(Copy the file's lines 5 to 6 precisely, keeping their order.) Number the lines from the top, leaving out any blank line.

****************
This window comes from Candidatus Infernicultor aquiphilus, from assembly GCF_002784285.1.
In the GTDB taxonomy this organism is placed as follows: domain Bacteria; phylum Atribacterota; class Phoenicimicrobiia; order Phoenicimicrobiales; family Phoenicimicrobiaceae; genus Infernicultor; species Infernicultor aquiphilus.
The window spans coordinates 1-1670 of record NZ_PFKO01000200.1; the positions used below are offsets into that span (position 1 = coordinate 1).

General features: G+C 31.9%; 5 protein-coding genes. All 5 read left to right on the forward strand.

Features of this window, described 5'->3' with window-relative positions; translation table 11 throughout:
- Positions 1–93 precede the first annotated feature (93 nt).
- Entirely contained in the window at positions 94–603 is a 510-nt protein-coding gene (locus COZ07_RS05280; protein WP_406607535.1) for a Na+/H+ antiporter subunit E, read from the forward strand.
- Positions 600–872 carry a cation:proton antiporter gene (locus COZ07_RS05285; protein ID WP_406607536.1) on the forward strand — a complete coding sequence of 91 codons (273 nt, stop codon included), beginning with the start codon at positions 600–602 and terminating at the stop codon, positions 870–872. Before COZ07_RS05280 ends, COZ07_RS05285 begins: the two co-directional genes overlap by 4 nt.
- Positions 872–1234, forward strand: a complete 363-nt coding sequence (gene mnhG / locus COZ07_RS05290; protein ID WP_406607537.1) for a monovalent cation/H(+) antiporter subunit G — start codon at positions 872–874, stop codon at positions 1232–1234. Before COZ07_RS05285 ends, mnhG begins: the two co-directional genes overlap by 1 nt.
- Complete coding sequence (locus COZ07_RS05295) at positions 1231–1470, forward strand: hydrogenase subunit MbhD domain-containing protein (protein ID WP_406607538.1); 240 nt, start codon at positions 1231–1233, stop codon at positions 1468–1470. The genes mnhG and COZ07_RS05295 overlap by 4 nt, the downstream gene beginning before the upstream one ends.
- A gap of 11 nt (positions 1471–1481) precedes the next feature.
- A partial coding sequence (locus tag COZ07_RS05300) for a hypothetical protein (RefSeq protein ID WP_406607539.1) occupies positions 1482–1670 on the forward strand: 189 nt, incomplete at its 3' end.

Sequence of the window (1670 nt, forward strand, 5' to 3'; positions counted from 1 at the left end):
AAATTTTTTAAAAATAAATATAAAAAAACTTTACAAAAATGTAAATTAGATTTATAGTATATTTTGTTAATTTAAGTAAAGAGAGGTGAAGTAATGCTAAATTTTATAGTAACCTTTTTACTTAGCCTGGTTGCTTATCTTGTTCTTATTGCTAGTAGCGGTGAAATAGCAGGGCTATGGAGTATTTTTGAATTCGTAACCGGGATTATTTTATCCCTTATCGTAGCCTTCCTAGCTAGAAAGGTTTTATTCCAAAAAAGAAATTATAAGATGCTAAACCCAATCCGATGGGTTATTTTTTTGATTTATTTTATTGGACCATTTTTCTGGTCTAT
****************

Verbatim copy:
Features of this window, described 5'->3' with window-relative positions; translation table 11 throughout:
- Positions 1–93 precede the first annotated feature (93 nt).